Your first few weeks are the perfect time to demand documentation. It’s the only time to ask stupid questions. Ask all the questions you can think of before it’s too late. After a few months, everyone will expect you to know these things. Simultaneously, suggest your team write the answers instead of repeating them or doing it yourself while learning. As an outsider, you have a different perspective, and it’s a unique opportunity to see the gaps. You’ll take extra effort to explain the logic carefully as though you don’t know all the acronyms. In my experience, even veterans will appreciate that.
Writing things down also is a good reality check. It allows you to validate or disprove your assumptions. Others would correct you right away if you got it wrong. It’s hard to do that with your thoughts. If you misunderstood something in the meeting and keep it to yourself, it’s a recipe for disaster later unless decisions are documented.
From now on, don’t forget to maintain the documentation. Write things down as much as possible. Keep documenting meetings, decisions, ADRs. Some content is only meant as internal notes, but most should be public knowledge. Everyone agrees that documentation is needed, but few invest in it. Lead by example and make an effort to write and maintain the documentation. Then encourage others to do the same.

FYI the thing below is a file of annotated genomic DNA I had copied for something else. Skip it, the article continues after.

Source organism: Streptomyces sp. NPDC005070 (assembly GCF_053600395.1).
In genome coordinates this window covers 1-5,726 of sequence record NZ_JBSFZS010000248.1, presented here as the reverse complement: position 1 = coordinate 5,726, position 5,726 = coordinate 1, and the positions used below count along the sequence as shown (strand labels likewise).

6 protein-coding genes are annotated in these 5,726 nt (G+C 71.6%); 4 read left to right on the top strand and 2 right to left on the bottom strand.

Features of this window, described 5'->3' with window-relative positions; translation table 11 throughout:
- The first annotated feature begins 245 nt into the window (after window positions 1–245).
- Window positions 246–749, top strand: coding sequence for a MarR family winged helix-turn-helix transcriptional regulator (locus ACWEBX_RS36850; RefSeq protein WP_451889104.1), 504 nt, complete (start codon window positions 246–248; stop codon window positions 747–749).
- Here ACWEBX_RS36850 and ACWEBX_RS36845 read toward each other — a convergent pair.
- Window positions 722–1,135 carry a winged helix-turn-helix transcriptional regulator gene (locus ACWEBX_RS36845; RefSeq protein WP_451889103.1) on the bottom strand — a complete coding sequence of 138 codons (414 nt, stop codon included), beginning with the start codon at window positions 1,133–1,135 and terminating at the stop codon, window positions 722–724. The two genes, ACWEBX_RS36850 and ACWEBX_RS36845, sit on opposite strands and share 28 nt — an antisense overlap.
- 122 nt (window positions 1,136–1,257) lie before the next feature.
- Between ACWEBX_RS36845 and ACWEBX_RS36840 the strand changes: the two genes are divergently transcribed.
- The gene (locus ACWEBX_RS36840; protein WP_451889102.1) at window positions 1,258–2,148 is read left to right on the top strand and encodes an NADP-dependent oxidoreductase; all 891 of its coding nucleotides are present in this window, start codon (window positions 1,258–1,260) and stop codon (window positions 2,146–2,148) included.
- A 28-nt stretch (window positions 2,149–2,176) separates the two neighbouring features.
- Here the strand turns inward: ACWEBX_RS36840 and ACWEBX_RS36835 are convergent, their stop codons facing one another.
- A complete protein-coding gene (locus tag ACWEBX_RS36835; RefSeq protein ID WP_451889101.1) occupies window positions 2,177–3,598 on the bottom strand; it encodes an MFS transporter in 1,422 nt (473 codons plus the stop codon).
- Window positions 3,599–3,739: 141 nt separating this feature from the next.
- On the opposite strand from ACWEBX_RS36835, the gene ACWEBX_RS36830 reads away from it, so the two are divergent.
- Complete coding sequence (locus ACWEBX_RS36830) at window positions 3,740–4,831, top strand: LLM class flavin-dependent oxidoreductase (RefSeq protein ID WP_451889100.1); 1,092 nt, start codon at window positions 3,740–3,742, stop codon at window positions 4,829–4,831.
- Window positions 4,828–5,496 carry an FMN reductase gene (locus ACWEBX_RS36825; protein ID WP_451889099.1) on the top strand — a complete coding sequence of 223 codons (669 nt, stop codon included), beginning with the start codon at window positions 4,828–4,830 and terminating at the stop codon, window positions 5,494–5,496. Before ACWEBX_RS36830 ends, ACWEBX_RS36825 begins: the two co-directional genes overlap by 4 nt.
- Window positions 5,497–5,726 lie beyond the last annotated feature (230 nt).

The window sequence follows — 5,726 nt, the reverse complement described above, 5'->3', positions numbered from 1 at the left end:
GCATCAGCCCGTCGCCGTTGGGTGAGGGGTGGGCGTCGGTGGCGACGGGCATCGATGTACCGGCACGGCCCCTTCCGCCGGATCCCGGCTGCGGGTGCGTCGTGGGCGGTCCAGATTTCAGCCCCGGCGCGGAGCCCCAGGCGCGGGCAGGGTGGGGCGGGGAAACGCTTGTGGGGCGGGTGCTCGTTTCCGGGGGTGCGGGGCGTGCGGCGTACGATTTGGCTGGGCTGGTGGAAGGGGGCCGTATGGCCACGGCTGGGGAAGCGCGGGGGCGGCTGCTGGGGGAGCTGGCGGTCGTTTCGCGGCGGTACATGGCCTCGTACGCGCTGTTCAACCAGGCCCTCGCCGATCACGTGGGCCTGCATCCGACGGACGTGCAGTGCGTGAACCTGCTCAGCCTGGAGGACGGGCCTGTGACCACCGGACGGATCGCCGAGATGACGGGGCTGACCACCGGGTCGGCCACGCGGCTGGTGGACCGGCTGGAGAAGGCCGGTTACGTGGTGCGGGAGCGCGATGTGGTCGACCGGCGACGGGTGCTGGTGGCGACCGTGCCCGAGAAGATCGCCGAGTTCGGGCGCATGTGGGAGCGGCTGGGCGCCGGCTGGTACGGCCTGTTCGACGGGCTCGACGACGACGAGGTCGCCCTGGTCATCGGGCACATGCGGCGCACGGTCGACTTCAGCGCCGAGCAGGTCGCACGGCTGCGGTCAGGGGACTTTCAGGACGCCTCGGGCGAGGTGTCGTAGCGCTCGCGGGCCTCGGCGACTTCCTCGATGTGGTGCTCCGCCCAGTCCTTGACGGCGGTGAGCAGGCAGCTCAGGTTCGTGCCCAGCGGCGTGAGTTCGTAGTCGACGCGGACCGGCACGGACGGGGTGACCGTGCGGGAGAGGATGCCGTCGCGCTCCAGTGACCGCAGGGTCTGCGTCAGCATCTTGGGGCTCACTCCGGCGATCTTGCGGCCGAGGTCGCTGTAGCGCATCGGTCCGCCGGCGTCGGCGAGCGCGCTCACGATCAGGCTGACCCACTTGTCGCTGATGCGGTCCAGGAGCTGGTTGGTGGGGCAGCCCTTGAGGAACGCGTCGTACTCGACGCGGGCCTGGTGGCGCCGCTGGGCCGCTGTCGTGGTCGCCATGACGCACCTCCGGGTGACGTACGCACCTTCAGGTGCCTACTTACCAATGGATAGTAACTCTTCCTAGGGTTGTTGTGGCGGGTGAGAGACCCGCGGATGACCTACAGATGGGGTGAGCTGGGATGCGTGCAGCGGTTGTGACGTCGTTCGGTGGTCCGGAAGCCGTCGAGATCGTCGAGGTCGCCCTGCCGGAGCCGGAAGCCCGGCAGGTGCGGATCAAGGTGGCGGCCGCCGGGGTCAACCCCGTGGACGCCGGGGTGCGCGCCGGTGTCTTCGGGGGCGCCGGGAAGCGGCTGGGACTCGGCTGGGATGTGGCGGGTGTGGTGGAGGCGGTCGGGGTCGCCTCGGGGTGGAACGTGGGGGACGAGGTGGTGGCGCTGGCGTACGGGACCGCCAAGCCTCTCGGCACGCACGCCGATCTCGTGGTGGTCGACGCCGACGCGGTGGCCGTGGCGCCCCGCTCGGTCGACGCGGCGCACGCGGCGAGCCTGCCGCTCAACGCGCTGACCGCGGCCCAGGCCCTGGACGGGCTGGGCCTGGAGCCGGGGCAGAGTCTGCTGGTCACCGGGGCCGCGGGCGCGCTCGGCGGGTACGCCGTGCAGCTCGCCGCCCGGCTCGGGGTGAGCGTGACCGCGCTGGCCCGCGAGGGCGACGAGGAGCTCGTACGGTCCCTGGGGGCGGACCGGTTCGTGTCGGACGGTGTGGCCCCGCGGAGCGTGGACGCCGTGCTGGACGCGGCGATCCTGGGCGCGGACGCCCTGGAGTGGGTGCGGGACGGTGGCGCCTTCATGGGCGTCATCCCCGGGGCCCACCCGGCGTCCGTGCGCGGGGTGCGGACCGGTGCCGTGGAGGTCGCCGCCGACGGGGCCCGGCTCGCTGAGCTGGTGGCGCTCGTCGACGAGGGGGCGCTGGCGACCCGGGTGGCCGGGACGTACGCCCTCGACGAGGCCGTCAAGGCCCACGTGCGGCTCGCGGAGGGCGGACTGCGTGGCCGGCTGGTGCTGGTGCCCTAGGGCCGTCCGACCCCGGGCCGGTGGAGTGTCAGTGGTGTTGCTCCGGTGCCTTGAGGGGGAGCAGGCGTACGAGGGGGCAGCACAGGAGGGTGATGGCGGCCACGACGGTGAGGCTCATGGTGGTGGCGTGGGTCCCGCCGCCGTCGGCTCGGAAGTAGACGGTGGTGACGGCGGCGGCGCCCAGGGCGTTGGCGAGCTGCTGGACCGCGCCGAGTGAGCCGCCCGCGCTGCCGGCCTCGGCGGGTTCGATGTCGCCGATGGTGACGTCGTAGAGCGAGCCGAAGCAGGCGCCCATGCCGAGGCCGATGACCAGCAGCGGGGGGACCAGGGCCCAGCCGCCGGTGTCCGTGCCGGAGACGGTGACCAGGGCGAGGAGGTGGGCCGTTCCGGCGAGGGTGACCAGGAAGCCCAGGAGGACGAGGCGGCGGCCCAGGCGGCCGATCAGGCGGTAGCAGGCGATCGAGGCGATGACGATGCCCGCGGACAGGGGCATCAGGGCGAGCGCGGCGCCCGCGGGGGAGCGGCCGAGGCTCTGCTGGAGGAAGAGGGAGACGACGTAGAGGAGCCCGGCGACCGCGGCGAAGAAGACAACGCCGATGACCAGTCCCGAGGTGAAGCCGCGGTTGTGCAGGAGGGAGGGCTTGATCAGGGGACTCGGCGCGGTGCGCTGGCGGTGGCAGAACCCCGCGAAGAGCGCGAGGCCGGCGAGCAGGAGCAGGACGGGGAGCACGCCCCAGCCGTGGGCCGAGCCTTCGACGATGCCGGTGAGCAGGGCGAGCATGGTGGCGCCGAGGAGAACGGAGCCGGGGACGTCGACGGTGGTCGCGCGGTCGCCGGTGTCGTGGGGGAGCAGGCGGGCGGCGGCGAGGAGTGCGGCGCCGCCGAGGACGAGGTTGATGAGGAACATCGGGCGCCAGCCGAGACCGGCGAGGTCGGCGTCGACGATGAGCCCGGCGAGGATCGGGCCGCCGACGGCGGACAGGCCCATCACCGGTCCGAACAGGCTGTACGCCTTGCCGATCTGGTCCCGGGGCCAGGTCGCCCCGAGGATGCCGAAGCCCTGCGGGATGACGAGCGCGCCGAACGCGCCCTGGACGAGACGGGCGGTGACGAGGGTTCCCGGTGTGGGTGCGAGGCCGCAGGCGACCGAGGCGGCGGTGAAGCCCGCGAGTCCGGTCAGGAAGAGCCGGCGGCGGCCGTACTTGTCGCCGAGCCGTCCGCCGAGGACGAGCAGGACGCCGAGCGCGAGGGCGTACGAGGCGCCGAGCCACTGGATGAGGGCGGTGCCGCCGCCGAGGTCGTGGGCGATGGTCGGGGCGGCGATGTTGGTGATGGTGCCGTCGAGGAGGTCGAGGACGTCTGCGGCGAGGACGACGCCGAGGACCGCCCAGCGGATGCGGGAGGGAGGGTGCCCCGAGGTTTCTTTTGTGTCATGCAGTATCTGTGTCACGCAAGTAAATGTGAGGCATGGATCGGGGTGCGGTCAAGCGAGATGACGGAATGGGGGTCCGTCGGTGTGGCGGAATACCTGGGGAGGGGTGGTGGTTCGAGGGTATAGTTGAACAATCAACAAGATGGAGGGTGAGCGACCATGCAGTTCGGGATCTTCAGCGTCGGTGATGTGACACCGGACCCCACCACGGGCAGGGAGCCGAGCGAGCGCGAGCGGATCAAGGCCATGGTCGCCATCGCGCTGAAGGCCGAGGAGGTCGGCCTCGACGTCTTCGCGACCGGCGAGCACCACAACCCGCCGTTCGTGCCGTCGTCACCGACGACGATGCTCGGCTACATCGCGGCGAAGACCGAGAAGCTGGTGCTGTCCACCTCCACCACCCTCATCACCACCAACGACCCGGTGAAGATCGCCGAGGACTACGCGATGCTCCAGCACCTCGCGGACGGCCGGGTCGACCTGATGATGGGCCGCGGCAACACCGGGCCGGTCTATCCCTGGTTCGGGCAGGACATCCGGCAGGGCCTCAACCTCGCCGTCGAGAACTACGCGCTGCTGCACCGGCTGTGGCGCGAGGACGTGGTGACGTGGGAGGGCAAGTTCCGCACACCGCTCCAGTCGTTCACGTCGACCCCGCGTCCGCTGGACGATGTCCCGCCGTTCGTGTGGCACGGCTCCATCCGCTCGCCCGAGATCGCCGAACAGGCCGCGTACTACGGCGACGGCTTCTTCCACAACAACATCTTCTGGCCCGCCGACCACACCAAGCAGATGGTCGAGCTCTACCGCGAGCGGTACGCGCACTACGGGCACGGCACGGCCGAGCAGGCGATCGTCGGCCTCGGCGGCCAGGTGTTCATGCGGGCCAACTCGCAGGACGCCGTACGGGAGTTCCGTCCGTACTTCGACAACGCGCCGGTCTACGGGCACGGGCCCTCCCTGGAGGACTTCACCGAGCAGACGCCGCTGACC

Look for opportunities
When you’re still relatively new, use this time to bring new ideas and perspectives as an outsider. It’s the time to question the current ways of doing things, challenge the status quo. People who have been around for years may not notice inefficiencies and can miss the apparent gaps and opportunities. You can also introduce some fresh ideas coming from a different company or team. Be sure to leave them as suggestions, don’t come to the new company with answers. There are usually good reasons things are the way they are. That’s why assessing the situation and talking to people should come first. Treat your ideas as friendly suggestions. Apply the strategy to the situation. Every team is unique.
There’s usually a lot more going on, like people quitting, interview pipeline, pending escalations, and conflicts. Depending on the organization, it can be overwhelming or too overwhelming. Try to stay open-minded, ask a lot of questions, and take a lot of notes.